(March 25, 2015) RALEIGH — Monday’s US Supreme Court decision to NOT review Wisconsin’s voter ID law is a healthy sign that the issue is settled and that the federal courts reviewing both NC’s and Texas’ voter ID laws will not ignore the precedence set by that decision.
That’s the good news, but the devil is still in the details. While the Wisconsin statute has many similarities to NC’s, it’s not a carbon copy; so we expect the lawfare experts to find a small molehill of a difference and blow it into a mountain-sized lawsuit.
One of the most glaring differences between both state’s election reforms involves the handling of college ID cards.
Wisconsin now allows them, but only if the ID card “contains the date of issuance and signature of the individual to whom it is issued and that contains an expiration date indicating that the card expires no later than 2 years after the date of issuance if the individual establishes that he or she is enrolled as a student at the university or college on the date that the card is presented.” (Section 1. 5.02 (6m)
North Carolina wisely opted not to allow the use of such cards, even with those additional details. When NC election law was being created, VIP openly opposed the use of any ID card NOT created by the Division of Motor Vehicles, with exceptions for military ID cards and passports (both with proof of local residency). Our reasons for our absolutist position involved issues of standardization, production control and fraud detection. . .but we’ll save that discussion for later.
Another major example of the differences between the two states’ voter ID laws involves a gaping fraud-friendly loophole in NC law: Absentee voting.
We’ve never understood why, but our state lawmakers decided to pass on requiring proof of identity from people voting by absentee ballot. VIP had suggested a requirement that a photocopy of the voter’s ID card be included in the application, but it was a bridge too far. No doubt, such a provision would have triggered, yet another reason for the usual suspects to sue the Legislature, but we still think it is a reasonable stipulation.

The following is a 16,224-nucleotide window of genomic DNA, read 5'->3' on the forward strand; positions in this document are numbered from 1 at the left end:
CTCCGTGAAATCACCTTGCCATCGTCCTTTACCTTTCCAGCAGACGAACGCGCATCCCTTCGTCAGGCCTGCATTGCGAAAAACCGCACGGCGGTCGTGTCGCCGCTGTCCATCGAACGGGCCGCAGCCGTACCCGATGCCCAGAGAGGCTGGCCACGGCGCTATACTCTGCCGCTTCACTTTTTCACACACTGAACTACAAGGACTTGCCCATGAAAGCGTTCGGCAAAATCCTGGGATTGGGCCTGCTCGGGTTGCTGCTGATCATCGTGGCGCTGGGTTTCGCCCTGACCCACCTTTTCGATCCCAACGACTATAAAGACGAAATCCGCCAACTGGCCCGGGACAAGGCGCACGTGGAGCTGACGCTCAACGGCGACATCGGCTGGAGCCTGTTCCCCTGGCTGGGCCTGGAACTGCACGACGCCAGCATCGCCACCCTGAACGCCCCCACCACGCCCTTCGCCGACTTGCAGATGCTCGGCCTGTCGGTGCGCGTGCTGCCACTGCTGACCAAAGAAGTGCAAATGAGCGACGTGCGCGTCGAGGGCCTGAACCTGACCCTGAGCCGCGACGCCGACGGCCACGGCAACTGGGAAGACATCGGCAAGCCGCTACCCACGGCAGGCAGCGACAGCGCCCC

Apparently, Wisconsin’s lawmakers and the SCOTUS both agreed, since their law included just such a requirement! In light of Monday’s affirmation of that provision, we hope it will trigger lawmakers all across the nation to raise their states’ election integrity standards to this new minimum level of security.
Absentee voting has always been a mixed blessing for the political parties, so they’ve tended to leave it alone.
In NC, Republicans included absentee ballot solicitation (which is legal) in their past campaigns’ Get Out The Vote efforts and had a slight advantage in that area. This statistic prompted Democratic and “progressive” critics to accuse the GOP of leaving that exception in the law as a means of facilitating Republican vote fraud.
Our election integrity concerns are less partisan.
In fact, Florida has experienced so many absentee ballot problems that the police union (PBA) from Miami-Dade offered a $10,000 reward for information leading to arrests and convictions for vote fraud.
After the election, the Miami-Dade State Attorney Katherine Fernández Rundle impaneled the 21-member grand jury to investigate matters relating to two ballot brokers who were caught with “at least a dozen” absentee ballots. Hauling completed absentee ballots is highly restricted under Florida (and North Carolina) election laws because that method was widely believed to be the way vote buyers were getting paid by campaign political consultants (which is also illegal under NC law).
“Of the three methods of voting, the one that has always been the most vulnerable, the one where we know fraud has occurred historically … is in the absentee-ballot process,” Fernández Rundle told The Miami Herald, “[because it] happens in the shadows. It happens in the dark. It’s the least monitored.” (The other two methods involve voting in-person, either at “one-stop” centers or on Election Day at the precincts.)
While we disagree with allowing student ID cards (as Wisconsin does), we agree that requiring proof of a voter’s identity (even if it’s just a photocopy of a driver license) is better than current NC law. Since such proof was affirmed by the Wisconsin-SCOTUS ruling, North Carolina lawmakers should waste no time raising our standards to that new minimum.
The bottom line is that nothing will ever stop all vote fraud from happening, but laws can (and should) be enacted to make fraud either more difficult to commit or more easy to detect. The SCOTUS supported Wisconsin’s modest laws and we have every reason to believe they will support North Carolina’s too.
Spearheading that effort was Sgt. Steadman Stahl, the Executive Vice President for the Miami-Dade PBA.